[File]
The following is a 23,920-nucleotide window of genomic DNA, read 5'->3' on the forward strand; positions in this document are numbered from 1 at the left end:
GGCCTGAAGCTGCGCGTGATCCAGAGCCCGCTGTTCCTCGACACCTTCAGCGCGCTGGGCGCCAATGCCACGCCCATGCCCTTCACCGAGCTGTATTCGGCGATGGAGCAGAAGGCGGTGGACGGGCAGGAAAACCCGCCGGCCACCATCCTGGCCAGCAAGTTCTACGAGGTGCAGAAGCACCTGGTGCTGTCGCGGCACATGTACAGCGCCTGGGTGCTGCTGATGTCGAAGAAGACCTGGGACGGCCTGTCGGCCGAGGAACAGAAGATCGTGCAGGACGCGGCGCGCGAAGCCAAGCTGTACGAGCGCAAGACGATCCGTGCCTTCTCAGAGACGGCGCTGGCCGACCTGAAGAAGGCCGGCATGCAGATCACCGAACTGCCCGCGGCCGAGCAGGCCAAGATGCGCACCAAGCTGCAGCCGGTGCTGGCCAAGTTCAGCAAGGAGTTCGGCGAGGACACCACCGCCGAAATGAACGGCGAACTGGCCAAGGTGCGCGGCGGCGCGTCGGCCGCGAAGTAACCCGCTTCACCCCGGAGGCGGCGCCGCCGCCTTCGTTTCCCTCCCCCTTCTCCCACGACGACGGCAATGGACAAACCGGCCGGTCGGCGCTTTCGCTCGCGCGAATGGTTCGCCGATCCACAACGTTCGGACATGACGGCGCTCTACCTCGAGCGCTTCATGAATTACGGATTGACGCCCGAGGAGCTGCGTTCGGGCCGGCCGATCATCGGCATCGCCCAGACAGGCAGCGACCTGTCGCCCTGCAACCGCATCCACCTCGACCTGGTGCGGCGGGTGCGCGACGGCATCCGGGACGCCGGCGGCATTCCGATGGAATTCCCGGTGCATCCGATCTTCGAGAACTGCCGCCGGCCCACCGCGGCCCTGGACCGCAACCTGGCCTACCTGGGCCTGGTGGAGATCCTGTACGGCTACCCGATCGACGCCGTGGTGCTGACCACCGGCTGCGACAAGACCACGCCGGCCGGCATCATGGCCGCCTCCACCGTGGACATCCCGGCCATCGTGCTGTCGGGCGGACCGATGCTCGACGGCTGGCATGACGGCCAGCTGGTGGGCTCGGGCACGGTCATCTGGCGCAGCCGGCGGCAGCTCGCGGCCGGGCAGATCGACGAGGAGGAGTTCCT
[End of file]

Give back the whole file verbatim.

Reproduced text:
The following is a 23,920-nucleotide window of genomic DNA, read 5'->3' on the forward strand; positions in this document are numbered from 1 at the left end:
GGCCTGAAGCTGCGCGTGATCCAGAGCCCGCTGTTCCTCGACACCTTCAGCGCGCTGGGCGCCAATGCCACGCCCATGCCCTTCACCGAGCTGTATTCGGCGATGGAGCAGAAGGCGGTGGACGGGCAGGAAAACCCGCCGGCCACCATCCTGGCCAGCAAGTTCTACGAGGTGCAGAAGCACCTGGTGCTGTCGCGGCACATGTACAGCGCCTGGGTGCTGCTGATGTCGAAGAAGACCTGGGACGGCCTGTCGGCCGAGGAACAGAAGATCGTGCAGGACGCGGCGCGCGAAGCCAAGCTGTACGAGCGCAAGACGATCCGTGCCTTCTCAGAGACGGCGCTGGCCGACCTGAAGAAGGCCGGCATGCAGATCACCGAACTGCCCGCGGCCGAGCAGGCCAAGATGCGCACCAAGCTGCAGCCGGTGCTGGCCAAGTTCAGCAAGGAGTTCGGCGAGGACACCACCGCCGAAATGAACGGCGAACTGGCCAAGGTGCGCGGCGGCGCGTCGGCCGCGAAGTAACCCGCTTCACCCCGGAGGCGGCGCCGCCGCCTTCGTTTCCCTCCCCCTTCTCCCACGACGACGGCAATGGACAAACCGGCCGGTCGGCGCTTTCGCTCGCGCGAATGGTTCGCCGATCCACAACGTTCGGACATGACGGCGCTCTACCTCGAGCGCTTCATGAATTACGGATTGACGCCCGAGGAGCTGCGTTCGGGCCGGCCGATCATCGGCATCGCCCAGACAGGCAGCGACCTGTCGCCCTGCAACCGCATCCACCTCGACCTGGTGCGGCGGGTGCGCGACGGCATCCGGGACGCCGGCGGCATTCCGATGGAATTCCCGGTGCATCCGATCTTCGAGAACTGCCGCCGGCCCACCGCGGCCCTGGACCGCAACCTGGCCTACCTGGGCCTGGTGGAGATCCTGTACGGCTACCCGATCGACGCCGTGGTGCTGACCACCGGCTGCGACAAGACCACGCCGGCCGGCATCATGGCCGCCTCCACCGTGGACATCCCGGCCATCGTGCTGTCGGGCGGACCGATGCTCGACGGCTGGCATGACGGCCAGCTGGTGGGCTCGGGCACGGTCATCTGGCGCAGCCGGCGGCAGCTCGCGGCCGGGCAGATCGACGAGGAGGAGTTCCT